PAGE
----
[Image courtesy of fierychill]
In the last few days, there have been stories in a few different states about non-citizen voting – small numbers, but non-zero numbers nonetheless. In just about every one of these states, the preferred solution has been to seek voter ID in order to ensure that registered voters are 1) who they say they are and 2) eligible citizens.
Ohio’s Secretary of State Jon Husted, on the other hand, pulled a bit of a switcheroo yesterday – saying that online voter registration (which he supports and has been seeking) would have detected and prevented the limited number of non-citizens who registered and voted in 2012. The Plain Dealer has more:
Secretary of State Jon Husted said Wednesday that his office found nearly 300 people who are non-U.S. citizens but registered to vote in Ohio, including 17 who appear to have voted in the 2012 presidential election.
Those 17 cases, including four from Cuyahoga County, have been referred to Ohio Attorney General Mike DeWine for possible prosecution.
The cases illustrate the need for online voter registration as a way to further bolster the integrity of Ohio’s voting system, Husted said in a news conference. Data incorporated in an online registration system would have caught any non-citizen attempting to register in that manner.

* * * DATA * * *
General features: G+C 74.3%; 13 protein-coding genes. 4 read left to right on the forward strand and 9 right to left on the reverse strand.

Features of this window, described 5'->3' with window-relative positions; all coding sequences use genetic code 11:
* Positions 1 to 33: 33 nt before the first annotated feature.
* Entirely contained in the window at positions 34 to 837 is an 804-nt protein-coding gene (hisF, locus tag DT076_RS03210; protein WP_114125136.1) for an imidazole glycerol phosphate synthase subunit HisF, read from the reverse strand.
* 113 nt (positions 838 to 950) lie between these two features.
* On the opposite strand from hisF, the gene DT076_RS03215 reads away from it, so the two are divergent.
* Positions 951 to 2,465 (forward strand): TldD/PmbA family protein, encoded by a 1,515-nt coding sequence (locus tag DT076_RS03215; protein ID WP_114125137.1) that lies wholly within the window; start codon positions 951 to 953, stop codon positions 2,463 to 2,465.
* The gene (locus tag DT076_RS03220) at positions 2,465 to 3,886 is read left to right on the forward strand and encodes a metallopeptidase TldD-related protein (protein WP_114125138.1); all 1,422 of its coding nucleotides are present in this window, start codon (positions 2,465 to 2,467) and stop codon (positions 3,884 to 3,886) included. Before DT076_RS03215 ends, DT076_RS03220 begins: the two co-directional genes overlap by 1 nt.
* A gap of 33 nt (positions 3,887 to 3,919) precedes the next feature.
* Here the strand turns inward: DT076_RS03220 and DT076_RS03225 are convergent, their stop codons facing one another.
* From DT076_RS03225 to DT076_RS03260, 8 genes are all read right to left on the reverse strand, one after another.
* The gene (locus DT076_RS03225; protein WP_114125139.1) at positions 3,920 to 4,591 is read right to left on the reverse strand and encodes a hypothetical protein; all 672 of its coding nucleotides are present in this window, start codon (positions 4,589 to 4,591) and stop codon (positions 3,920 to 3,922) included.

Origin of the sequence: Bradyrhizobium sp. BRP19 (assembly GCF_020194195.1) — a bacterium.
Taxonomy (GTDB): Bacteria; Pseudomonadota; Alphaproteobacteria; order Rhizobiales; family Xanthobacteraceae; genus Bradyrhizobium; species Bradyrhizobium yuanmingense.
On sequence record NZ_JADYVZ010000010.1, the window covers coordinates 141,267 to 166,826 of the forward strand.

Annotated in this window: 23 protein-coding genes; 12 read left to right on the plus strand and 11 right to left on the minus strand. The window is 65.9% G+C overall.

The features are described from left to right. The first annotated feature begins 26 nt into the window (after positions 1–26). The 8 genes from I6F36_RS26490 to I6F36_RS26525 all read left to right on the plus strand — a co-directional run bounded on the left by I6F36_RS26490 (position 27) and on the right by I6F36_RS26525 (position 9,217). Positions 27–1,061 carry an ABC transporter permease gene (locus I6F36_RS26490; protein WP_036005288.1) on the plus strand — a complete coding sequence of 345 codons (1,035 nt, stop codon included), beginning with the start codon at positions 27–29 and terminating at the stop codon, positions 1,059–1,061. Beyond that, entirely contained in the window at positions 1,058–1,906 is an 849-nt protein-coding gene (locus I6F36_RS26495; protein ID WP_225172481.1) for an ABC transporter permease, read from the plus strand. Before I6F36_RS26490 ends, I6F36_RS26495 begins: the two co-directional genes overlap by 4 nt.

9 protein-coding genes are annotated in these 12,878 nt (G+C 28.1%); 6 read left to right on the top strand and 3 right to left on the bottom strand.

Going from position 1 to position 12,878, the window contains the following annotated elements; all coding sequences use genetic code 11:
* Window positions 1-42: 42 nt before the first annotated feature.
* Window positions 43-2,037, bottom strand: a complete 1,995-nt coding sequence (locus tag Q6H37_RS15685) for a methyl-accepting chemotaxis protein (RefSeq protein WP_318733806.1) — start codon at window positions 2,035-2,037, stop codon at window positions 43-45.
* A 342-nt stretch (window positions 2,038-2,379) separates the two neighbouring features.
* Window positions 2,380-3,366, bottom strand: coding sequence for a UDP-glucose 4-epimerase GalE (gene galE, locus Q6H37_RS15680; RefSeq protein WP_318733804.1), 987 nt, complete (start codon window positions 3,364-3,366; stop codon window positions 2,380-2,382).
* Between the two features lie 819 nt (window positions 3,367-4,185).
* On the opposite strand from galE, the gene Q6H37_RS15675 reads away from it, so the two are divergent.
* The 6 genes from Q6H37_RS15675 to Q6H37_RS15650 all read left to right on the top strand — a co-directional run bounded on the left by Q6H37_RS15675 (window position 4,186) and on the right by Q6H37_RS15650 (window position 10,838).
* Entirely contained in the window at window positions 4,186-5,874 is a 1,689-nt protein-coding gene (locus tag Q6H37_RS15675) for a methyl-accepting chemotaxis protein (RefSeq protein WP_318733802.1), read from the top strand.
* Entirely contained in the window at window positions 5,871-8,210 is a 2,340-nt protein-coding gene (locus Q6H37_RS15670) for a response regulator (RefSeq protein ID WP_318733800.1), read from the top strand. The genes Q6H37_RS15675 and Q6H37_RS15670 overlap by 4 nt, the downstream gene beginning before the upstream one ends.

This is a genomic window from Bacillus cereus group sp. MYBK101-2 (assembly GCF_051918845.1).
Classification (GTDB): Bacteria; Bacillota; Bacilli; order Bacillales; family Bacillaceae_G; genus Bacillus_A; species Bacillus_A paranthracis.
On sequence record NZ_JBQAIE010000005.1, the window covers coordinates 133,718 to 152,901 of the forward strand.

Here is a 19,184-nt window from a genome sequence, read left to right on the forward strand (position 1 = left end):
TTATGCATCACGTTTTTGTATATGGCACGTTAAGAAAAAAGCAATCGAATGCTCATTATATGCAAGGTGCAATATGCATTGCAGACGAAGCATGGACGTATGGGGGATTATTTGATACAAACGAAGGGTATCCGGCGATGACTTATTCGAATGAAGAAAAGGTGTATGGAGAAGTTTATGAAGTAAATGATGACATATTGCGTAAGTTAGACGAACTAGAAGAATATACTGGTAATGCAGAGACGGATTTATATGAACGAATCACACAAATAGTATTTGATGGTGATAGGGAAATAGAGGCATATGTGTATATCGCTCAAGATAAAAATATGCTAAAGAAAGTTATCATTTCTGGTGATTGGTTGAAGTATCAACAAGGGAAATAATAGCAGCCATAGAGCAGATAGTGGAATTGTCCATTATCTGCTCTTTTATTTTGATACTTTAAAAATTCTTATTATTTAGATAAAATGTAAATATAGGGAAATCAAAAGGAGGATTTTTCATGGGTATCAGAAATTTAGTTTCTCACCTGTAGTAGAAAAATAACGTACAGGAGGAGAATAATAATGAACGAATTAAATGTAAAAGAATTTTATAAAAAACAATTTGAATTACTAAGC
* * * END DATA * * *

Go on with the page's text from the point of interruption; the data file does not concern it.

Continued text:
“If the legislature had approved online registration and these individuals had attempted to register using that system, they could have been prevented from registering and they and our elections system would be better off,” he said. “I again ask the legislature to take swift action on this common sense reform.”
Indeed, Husted noted that the data that identified the non-citizens came from the Bureau of Motor Vehicles (BMV) – which would have cross-checked those registrants under an OVR system:
Access to the BMV database made it possible to check for non-citizen voting, Husted said. And precisely because the data came from the BMV records, “we have a greater degree of certainty that they (the 17 who voted) were not citizens at the time they cast ballots in Ohio,” he said.
That’s because the BMV data is based on documents the people themselves provided to the state when they sought driver licenses. As part of that process, non-citizens must show documentation that they are in the state legally.
Husted’s use of non-citizen voting to push OVR instead of voter ID is a really, REALLY important development; while states that have already adopted OVR often cite eligibility checks as a benefit, that fact often gets lots alongside expanding the electorate and cost efficiency. As the country prepares to enter another federal election year – which will inevitably bring renewed focus on the incidence and impact of voter fraud, including non-citizen voting – support for OVR as an anti-fraud measure could become a new talking point across the country. Given that OVR tends to attract consensus more than voter ID, this could signal another wave of states joining the
trend toward online registration.
On that subject, I will be interested to see if bills to enact OVR in Ohio move when the state legislature reconvenes in January 2014. Stay tuned …